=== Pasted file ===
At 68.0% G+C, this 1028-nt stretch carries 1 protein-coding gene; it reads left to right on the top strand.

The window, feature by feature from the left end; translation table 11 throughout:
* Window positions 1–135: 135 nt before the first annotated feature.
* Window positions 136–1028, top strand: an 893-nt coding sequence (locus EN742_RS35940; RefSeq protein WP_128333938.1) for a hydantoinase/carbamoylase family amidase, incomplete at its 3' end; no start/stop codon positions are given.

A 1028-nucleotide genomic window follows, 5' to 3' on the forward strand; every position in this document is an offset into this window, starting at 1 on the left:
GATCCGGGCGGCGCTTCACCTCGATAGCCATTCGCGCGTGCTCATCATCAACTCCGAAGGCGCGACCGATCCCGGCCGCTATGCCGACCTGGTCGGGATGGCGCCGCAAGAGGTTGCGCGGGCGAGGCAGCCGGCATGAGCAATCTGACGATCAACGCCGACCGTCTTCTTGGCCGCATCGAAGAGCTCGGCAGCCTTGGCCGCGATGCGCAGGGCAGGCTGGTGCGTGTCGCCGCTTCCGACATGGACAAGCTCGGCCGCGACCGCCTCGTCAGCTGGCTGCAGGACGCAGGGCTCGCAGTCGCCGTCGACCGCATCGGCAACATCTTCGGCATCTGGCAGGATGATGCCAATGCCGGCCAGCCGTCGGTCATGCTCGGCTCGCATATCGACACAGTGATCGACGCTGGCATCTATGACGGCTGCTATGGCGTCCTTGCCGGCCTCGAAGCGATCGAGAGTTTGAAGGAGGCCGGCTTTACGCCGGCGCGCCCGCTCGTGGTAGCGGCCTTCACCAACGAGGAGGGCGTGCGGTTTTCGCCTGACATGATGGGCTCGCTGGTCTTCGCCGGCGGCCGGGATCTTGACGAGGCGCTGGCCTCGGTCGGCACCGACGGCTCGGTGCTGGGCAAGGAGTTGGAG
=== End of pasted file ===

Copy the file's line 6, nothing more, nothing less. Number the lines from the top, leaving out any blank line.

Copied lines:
GATCCGGGCGGCGCTTCACCTCGATAGCCATTCGCGCGTGCTCATCATCAACTCCGAAGGCGCGACCGATCCCGGCCGCTATGCCGACCTGGTCGGGATGGCGCCGCAAGAGGTTGCGCGGGCGAGGCAGCCGGCATGAGCAATCTGACGATCAACGCCGACCGTCTTCTTGGCCGCATCGAAGAGCTCGGCAGCCTTGGCCGCGATGCGCAGGGCAGGCTGGTGCGTGTCGCCGCTTCCGACATGGACAAGCTCGGCCGCGACCGCCTCGTCAGCTGGCTGCAGGACGCAGGGCTCGCAGTCGCCGTCGACCGCATCGGCAACATCTTCGGCATCTGGCAGGATGATGCCAATGCCGGCCAGCCGTCGGTCATGCTCGGCTCGCATATCGACACAGTGATCGACGCTGGCATCTATGACGGCTGCTATGGCGTCCTTGCCGGCCTCGAAGCGATCGAGAGTTTGAAGGAGGCCGGCTTTACGCCGGCGCGCCCGCTCGTGGTAGCGGCCTTCACCAACGAGGAGGGCGTGCGGTTTTCGCCTGACATGATGGGCTCGCTGGTCTTCGCCGGCGGCCGGGATCTTGACGAGGCGCTGGCCTCGGTCGGCACCGACGGCTCGGTGCTGGGCAAGGAGTTGGAG